SAN FRANCISCO — Giants first-base coach Antoan Richardson and Padres third-base coach Mike Shildt met at Oracle Park early Wednesday morning, speaking genially on the field in an effort to resolve their dispute from the night before.
Twelve hours prior, in the Giants’ 13-2 victory over the Padres, the two coaches were involved in an argument that led to Richardson’s ejection amid an incident he would later say had “undertones of racism.”
“I just want to make it very clear that in no way do I believe that Shildty is a racist,” Richardson said, addressing reporters alongside Shildt on Wednesday morning. “What I was trying to do is just bring awareness to how words impact certain communities even though they might not have ill intent. This was just helping us to be more aware of what those things mean.”
The situation arose in the top of the third inning on Tuesday. Shildt, who spent the past three seasons as Cardinals manager before he was hired as an adviser in San Diego, is serving as third-base coach while Matt Williams recovers from hip surgery. He appeared to yell into the San Francisco dugout after the Padres had been irked by the Giants’ decision to steal second base while ahead by nine runs.
Richardson responded to Shildt from the dugout, then was ejected by third-base umpire Greg Gibson. (Richardson’s dismissal would allow for a bit of history as the Giants’ Alyssa Nakken became the first woman to take the field in an on-field coaching capacity, replacing Richardson at first base.)
After the game, Richardson called reporters to the Giants’ clubhouse long after it had closed to explain the moments leading to his ejection.
“Obviously, a historic night with Alyssa coaching first base,” Richardson said. “I think that was awesome. I just wanted to clear up the incident that happened tonight that got Alyssa into the game.”
Richardson explained that Shildt was looking into the dugout to find left-hander Alex Wood, who has a longstanding relationship with Shildt. The two then exchanged heated words that brought Giants manager Gabe Kapler into the fray.
“[Shildt] said, ‘You need to control that m—-f—–,’ and at that point in time, I went to the top of the top step, and I said, ‘Excuse me?'” Richardson said. “Because I couldn’t believe what I heard. And at that point in time, Gibson, the crew chief, decided to toss me from the game.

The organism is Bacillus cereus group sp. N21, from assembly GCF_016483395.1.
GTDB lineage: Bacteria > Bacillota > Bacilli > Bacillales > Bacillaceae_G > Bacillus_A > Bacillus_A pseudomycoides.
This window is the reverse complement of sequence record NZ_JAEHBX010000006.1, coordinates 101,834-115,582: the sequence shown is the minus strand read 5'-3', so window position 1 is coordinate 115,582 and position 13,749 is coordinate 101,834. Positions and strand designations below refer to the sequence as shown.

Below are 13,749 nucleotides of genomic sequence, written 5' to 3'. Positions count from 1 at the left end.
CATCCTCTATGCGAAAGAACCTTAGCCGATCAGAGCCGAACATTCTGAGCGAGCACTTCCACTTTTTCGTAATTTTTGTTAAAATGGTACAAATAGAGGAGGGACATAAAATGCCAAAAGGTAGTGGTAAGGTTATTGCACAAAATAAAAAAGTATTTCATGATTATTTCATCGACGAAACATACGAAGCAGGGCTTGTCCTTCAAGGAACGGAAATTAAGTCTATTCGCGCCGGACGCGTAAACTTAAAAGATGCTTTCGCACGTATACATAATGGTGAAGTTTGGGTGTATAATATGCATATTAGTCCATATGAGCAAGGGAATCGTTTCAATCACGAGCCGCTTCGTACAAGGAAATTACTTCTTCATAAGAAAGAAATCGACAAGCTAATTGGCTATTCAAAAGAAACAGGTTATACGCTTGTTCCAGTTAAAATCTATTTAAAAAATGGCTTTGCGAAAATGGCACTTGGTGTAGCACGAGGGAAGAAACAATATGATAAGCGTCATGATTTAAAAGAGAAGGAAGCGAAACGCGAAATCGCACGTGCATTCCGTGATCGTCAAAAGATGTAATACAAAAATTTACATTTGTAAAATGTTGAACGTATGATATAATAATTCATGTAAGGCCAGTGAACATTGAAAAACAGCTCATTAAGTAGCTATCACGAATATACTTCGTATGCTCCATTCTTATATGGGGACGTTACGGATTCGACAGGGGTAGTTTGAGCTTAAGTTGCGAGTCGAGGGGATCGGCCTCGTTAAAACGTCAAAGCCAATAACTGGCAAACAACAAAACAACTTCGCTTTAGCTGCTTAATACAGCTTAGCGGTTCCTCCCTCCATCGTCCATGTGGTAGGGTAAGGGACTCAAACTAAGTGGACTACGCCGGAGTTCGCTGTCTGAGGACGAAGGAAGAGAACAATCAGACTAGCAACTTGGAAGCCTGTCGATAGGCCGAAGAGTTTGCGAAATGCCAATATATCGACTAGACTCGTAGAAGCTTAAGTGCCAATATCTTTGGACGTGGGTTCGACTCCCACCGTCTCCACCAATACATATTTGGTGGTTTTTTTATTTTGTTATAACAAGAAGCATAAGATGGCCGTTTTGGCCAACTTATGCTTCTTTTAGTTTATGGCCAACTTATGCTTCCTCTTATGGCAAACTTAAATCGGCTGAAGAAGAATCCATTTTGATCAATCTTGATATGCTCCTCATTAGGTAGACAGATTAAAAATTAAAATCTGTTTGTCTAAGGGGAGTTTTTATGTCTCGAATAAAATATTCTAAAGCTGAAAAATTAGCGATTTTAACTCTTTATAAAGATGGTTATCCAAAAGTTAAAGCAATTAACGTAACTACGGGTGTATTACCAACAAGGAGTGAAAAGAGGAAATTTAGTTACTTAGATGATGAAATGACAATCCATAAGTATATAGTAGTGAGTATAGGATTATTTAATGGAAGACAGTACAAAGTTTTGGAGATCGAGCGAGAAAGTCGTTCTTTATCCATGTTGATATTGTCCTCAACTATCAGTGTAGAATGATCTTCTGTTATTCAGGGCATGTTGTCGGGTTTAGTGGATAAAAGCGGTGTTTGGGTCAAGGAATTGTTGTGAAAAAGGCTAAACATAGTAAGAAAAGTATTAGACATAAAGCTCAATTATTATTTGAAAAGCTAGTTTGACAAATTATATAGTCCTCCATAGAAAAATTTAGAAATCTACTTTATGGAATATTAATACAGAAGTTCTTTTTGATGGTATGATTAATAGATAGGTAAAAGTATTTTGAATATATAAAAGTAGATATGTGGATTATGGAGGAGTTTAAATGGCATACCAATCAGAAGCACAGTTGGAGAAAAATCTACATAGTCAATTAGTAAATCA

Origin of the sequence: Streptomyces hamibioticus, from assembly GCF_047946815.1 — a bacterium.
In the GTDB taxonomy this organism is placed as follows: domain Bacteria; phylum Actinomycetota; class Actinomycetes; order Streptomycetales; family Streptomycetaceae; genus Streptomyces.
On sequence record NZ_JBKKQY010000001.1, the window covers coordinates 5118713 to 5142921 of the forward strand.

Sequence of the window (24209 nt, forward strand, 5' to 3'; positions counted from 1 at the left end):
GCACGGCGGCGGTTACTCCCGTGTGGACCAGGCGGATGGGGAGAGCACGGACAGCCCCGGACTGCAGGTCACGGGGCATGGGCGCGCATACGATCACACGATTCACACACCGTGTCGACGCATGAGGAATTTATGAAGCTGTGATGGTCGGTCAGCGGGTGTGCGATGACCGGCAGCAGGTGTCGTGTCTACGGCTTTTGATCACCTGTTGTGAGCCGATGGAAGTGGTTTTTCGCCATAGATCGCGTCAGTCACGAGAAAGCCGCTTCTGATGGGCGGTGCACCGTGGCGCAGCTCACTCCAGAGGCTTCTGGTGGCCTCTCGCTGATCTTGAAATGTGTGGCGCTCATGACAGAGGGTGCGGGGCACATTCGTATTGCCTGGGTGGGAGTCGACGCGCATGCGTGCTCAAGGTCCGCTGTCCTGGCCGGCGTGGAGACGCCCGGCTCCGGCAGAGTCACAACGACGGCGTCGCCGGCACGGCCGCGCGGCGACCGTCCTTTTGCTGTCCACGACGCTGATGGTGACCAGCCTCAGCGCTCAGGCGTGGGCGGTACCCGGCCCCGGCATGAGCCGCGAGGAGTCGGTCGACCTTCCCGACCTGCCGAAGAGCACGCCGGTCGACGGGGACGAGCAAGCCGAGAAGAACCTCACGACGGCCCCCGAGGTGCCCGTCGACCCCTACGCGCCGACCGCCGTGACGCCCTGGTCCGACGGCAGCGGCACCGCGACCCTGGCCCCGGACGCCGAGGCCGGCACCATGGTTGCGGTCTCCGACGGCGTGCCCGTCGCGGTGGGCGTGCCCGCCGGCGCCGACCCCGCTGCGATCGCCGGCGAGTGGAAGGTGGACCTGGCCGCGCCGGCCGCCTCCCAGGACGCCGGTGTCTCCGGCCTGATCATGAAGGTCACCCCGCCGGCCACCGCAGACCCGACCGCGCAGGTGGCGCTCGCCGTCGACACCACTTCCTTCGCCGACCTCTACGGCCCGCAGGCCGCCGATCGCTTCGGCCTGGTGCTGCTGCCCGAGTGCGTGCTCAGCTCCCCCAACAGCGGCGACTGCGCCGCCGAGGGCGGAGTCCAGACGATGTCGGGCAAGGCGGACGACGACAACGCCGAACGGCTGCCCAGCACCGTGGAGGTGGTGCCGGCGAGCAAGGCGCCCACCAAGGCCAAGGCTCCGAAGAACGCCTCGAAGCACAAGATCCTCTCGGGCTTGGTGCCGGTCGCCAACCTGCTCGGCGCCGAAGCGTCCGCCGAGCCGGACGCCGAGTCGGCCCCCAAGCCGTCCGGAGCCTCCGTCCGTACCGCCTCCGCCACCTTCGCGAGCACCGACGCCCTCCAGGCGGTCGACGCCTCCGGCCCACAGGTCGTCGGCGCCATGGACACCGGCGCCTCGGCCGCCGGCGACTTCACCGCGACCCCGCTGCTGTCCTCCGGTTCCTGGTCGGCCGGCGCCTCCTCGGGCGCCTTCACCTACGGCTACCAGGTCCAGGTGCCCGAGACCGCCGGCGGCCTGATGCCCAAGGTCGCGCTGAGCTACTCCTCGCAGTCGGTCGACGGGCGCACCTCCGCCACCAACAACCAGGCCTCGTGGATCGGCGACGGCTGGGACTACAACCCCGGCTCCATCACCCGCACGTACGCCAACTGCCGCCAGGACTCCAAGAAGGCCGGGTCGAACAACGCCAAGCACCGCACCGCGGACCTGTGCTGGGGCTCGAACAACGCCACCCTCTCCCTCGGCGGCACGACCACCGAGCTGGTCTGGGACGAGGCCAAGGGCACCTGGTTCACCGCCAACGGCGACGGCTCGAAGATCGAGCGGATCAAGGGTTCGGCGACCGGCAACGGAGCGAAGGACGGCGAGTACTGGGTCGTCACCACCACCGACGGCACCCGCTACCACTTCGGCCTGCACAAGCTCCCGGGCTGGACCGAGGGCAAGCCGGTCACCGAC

“I say this because I think his words were disproportionately unwarranted and undertones of racism when he referred to me as ‘that m—–f—-,’ as if I were to be controlled or a piece of property or enslaved.”
A day later, Shildt and Richardson arrived early at Oracle Park to discuss the situation. Richardson said he didn’t think Shildt was racist, but he wanted to convey the effects of his words. Shildt wanted to make it clear that “in no way shape or form was that in the context of what was said last night.”
A couple hours later, Shildt and Richardson spoke with reporters behind home plate at Oracle Park, prior to first pitch of the Giants-Padres series finale.
“I don’t know Antoan’s heritage; I can’t walk in his shoes,” said Shildt. “I can only have empathy and love, which I do have and have always had in my life. I used inappropriate language, which is my biggest issue last night, and I apologize for that.”
Richardson praised Shildt’s receptiveness and his willingness to engage in dialogue, hoping to put the spat behind them, while bringing light to an important issue.
“This is more something we both want to use as an opportunity to bring awareness — that sometimes words that are harmless are very insensitive to others,” Richardson said. “And it’s just really important that we are conscious of the things that we are saying. Once again, Shildty’s been a big supporter of the Black community. I appreciate him taking ownership and understanding the impact of his words.”
A day later, the Giants remained upset over Richardson’s ejection. The Padres, meanwhile, fumed that Steven Duggar had stolen a base and Mauricio Dubón had bunted for a hit with a nine-run lead — an apparent breach of the game’s unwritten rules.
But any animosity between Richardson and Shildt had apparently been quashed.
“We’re here to play baseball,” Shildt said. “And the one thing I’ve always loved about our game is it’s regardless of the color of your skin, regardless of your socioeconomics, regardless of what language you speak, and now, thankfully, regardless of your gender — we had a beautiful moment last night with Alyssa. … I think good is going to come of this, because now the reality is we handled this tough situation publicly, as men with solutions and without any animosity. It’s a great example of how people communicate together.”